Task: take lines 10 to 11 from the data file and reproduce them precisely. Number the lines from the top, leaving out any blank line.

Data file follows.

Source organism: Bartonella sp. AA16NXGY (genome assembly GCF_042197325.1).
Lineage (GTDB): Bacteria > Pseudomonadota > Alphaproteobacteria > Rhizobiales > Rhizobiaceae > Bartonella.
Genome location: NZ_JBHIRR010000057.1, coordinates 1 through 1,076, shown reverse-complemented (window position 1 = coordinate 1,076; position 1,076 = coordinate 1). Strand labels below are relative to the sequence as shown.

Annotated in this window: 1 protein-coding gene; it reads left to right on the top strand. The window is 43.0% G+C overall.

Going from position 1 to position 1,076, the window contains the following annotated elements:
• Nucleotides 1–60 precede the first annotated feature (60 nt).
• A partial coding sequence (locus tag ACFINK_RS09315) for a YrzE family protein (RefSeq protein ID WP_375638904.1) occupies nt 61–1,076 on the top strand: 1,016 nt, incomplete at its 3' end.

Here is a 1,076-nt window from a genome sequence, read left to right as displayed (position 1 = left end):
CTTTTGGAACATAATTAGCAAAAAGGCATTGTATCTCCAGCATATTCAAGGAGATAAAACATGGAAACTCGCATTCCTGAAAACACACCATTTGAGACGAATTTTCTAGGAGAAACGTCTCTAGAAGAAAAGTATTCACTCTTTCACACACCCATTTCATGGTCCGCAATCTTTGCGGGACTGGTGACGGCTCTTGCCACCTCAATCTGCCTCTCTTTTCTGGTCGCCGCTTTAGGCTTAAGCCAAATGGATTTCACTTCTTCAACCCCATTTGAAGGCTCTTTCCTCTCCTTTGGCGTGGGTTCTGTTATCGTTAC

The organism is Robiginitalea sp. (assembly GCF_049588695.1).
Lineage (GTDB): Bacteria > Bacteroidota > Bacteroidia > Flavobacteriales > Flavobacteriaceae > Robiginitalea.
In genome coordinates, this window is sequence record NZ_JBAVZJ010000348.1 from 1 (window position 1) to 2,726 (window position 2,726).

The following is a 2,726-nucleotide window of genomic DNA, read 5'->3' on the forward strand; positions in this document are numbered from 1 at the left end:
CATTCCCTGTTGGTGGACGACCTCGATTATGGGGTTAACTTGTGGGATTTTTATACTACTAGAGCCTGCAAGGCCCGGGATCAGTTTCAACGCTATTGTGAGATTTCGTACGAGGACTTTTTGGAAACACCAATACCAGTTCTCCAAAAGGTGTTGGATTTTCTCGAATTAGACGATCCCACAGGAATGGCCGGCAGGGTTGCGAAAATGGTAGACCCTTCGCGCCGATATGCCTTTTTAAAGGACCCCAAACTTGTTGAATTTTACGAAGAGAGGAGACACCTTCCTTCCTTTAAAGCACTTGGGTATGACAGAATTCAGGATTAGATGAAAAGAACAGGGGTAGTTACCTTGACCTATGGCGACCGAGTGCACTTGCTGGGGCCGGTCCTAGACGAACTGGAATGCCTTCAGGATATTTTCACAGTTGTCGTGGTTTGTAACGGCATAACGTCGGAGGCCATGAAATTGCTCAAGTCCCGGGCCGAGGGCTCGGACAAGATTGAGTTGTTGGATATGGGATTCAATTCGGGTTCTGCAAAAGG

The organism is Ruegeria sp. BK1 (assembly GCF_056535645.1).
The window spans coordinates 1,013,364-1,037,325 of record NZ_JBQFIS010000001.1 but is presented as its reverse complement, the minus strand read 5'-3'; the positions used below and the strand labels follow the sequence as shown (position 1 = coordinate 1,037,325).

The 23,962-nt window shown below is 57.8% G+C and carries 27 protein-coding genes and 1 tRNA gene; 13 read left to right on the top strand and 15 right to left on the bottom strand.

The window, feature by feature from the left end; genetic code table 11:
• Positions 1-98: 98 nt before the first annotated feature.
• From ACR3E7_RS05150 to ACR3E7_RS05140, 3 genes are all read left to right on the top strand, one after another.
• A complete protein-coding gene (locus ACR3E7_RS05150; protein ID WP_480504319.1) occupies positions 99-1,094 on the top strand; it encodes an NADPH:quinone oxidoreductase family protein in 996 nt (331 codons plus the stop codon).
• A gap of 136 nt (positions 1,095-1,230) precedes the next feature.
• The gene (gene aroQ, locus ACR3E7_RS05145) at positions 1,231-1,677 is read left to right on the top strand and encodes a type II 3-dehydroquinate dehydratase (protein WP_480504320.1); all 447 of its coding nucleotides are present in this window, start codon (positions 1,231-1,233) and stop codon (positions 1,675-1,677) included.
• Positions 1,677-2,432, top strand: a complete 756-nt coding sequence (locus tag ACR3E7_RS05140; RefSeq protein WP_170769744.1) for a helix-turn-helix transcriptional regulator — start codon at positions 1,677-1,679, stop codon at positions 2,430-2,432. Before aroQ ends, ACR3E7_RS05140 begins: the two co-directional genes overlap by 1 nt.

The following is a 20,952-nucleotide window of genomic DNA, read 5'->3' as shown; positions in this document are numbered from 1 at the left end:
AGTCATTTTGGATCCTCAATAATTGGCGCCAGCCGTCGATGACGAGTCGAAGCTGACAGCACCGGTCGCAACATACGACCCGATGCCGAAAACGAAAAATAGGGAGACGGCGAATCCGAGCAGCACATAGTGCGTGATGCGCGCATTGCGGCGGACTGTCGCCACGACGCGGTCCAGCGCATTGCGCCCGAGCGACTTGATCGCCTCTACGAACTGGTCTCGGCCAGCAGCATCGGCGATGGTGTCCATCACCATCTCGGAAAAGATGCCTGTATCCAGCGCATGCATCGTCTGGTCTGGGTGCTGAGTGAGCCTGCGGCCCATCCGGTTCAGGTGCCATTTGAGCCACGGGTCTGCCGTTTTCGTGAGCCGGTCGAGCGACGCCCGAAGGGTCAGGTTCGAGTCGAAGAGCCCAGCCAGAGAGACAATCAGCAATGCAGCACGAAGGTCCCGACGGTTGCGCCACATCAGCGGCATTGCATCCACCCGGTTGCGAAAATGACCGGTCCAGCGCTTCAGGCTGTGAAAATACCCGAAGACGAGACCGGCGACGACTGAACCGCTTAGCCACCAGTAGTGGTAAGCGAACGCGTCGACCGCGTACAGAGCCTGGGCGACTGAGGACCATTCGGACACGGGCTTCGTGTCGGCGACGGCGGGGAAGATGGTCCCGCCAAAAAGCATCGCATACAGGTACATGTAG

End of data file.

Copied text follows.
The organism is Robiginitalea sp. (assembly GCF_049588695.1).
Lineage (GTDB): Bacteria > Bacteroidota > Bacteroidia > Flavobacteriales > Flavobacteriaceae > Robiginitalea.